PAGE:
In Hoover Slovacek LLP v. Walton, 206 S.W.3d 557 (Tex. 2006), Walton hired attorney Parrott of Hoover Slovacek to recover royalties from oil and gas companies operating on his ranch. Under the fee agreement, Hoover Slovacek was entitled to a 30 percent contingent fee for all claims on which collection was achieved. Id.
The fee agreement also included a provision stating that, in the event the firm was discharged before completing the representation, Walton immediately had to pay a fee equal to the present value of the firm's interest in Walton's claim. Id.
Parrott negotiated settlements with Texaco and El Paso Natural Gas, and Walton paid the firm its contingent fee. Parrott then turned to Walton's claims against Bass Enterprises Production Company, and Walton authorized Parrott to settle for $ 8.5 million. Id.
Parrott's initial settlement demand was for $ 58.5 million. A month later, Bass offered $ 6 million not only to settle Walton's claims, but also to acquire surface estates of eight sections of Walton's ranch. Id. Walton refused to sell, authorized Parrott to settle Walton's claims for unpaid royalties for $ 6 million, and expressed his discontent with Parrott for not consulting Walton before making the $ 58.5 million settlement demand. Id. at 559-60.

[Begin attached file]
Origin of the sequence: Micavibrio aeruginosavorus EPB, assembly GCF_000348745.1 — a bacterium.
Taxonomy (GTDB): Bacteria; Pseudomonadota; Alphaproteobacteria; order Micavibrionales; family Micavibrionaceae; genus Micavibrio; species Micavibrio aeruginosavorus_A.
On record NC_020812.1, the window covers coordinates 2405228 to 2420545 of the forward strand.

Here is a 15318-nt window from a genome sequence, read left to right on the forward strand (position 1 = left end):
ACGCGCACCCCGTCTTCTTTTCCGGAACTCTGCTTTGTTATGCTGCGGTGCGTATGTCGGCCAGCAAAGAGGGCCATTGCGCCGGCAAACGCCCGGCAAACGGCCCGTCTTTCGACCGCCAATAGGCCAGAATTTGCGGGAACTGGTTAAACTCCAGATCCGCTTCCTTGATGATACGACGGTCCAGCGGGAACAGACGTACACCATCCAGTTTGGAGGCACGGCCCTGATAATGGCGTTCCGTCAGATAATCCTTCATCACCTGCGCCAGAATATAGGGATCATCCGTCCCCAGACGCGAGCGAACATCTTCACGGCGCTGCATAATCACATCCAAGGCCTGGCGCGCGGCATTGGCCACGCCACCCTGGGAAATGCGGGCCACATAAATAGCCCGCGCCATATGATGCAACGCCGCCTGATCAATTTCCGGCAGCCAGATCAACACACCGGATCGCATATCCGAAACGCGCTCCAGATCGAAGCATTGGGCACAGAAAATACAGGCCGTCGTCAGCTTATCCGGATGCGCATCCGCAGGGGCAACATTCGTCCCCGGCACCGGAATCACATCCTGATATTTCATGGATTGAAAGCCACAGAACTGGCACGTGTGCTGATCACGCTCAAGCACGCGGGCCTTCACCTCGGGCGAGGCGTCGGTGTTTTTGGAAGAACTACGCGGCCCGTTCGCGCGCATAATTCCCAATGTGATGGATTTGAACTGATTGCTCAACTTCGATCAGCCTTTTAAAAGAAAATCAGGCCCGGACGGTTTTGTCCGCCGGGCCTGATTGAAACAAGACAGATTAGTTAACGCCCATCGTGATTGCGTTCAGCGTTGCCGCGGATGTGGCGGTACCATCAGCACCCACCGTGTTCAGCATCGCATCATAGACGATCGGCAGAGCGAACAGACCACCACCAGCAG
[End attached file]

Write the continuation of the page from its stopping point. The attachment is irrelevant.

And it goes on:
When Parrott responded by urging Walton to sell part of his ranch, Walton discharged Parrott and hired Andrews & Kurth LLP. Id. at 560.
That firm settled Walton's claims against Bass for $ 900,000. Id. In the meantime, Hoover Slovacek demanded that Walton pay $ 1.7 million under the fee agreement. Hoover Slovacek contended that Bass's $ 6 million offer and Walton's subsequent authorization to settle for that amount established the present value of Walton's claims at the time of discharge. Id.
The court examined whether the termination fee provision was contrary to public policy. Id. at 561-66. It concluded that the firm's provision penalized Walton for changing counsel; granted the firm an impermissible proprietary interest in Walton's claims; shifted the risks of representation almost entirely to Walton's detriment; and subverted several policies underlying the use of contingent fees. Id. at 566.
Thus, the court determined that it was unenforceable because it was unconscionable as a matter of law, severed the termination provision, and held the remainder of the fee agreement was enforceable. Id.